I am struggling on how to say when someone is an expert on a certain topic or skill. Because it is not exactly the meaning I intend to give.

What I really want to say is like: "When you want to know about IT, ask John. He is the __________ in this topic within our group".

Can I use the word "reference" to fill in the blank? is that usual?

Thanks everyone.

  • 3
    ...authority? – WS2 Apr 21 '16 at 17:35
  • 3
    or informally, the go-to person – bib Apr 21 '16 at 17:50
  • No, "reference" is not appropriate in that context. – TrevorD Apr 21 '16 at 23:24
  • I agree, reference would sound odd. In a workplace setting, I sometimes refer to experts as an expert, or lead. – jxh Apr 22 '16 at 21:56

You cannot use "reference" to fill in the blank here.

"When you want to know about IT, ask John. He is the ___ in this topic within our group".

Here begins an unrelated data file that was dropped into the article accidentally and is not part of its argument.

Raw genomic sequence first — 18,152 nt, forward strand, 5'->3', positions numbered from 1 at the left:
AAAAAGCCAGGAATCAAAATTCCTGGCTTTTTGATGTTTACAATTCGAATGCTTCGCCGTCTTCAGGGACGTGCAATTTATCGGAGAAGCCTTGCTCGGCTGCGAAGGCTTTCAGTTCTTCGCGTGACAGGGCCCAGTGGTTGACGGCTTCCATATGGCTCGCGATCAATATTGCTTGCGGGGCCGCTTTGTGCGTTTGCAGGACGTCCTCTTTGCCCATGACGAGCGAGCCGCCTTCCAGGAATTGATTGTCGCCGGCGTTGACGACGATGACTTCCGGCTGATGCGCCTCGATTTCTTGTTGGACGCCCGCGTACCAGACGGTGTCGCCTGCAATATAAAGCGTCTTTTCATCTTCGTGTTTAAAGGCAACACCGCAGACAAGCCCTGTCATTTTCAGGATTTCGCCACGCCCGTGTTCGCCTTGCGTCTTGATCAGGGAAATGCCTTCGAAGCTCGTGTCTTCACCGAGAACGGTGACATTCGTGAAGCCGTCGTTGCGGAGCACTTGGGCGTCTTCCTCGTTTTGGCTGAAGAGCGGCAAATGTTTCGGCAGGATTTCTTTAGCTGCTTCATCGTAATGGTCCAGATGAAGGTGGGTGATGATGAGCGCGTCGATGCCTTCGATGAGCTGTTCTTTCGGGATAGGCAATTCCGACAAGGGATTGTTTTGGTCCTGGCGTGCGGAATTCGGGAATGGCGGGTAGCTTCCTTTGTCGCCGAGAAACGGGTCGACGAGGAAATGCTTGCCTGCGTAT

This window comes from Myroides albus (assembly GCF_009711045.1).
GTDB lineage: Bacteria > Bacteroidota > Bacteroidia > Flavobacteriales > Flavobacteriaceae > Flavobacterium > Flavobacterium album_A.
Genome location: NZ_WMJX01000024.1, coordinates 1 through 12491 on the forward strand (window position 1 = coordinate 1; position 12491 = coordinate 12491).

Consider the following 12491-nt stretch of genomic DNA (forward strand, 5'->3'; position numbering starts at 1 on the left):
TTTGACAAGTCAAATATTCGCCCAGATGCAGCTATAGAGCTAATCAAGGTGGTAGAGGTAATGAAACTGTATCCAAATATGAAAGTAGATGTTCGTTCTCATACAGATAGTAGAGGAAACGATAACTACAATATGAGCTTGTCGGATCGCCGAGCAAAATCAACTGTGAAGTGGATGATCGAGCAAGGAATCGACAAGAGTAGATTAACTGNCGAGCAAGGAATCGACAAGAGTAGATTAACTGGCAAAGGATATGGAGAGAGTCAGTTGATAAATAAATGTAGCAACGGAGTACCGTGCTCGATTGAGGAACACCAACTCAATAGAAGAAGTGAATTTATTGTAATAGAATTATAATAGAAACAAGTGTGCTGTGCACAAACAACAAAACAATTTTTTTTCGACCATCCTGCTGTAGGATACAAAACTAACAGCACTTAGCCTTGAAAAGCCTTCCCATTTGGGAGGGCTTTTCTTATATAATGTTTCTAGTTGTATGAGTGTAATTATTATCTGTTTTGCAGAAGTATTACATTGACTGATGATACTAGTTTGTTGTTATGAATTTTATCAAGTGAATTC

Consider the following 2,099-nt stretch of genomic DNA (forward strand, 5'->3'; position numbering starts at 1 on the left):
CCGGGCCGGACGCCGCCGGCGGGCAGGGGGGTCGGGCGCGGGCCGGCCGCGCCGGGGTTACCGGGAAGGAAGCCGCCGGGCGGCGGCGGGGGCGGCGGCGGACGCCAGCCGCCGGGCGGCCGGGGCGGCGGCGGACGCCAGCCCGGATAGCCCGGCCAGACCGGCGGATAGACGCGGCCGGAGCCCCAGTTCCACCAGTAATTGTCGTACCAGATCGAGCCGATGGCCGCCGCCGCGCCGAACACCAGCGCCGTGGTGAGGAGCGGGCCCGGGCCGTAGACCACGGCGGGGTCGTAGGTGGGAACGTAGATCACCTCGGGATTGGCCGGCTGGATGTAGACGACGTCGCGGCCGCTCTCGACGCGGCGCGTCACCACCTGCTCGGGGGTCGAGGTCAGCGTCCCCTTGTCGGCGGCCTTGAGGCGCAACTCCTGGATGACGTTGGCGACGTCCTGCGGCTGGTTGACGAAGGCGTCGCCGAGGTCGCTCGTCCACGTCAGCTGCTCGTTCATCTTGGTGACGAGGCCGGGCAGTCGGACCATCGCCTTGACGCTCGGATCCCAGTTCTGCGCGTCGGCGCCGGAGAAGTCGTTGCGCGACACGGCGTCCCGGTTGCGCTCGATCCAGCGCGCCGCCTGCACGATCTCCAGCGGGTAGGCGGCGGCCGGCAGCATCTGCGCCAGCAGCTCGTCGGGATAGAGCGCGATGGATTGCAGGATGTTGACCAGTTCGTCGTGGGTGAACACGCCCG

But you can "refer" to this person, who is an ___ in this topic.

A formal and most commonly used word would be:


A person who is very knowledgeable about or skilful in a particular area

"an expert in health care"

synonyms: specialist, authority, pundit, guru, oracle; adept, maestro, virtuoso, master, past master, professional, genius, wizard; connoisseur, aficionado, one of the cognoscenti, cognoscente, doyen, savant

If you want something less formal:


always helpful : producing desired results or information when needed

relied on for expert knowledge or skill

"the company's go-to guy"
"He's the go-to guy in the office for tax information"

Even more informal, especially if it's the IT field:


1.1 [OFTEN WITH MODIFIER] informal A person who excels in a particular skill or activity:

"My goal as marketing ninja is to get Thomas to spend less time in London, and more time on a plane, visiting his other ports of call."
"the courses vary—you don’t have to be a computer ninja to apply"


You can try and use panjandrum

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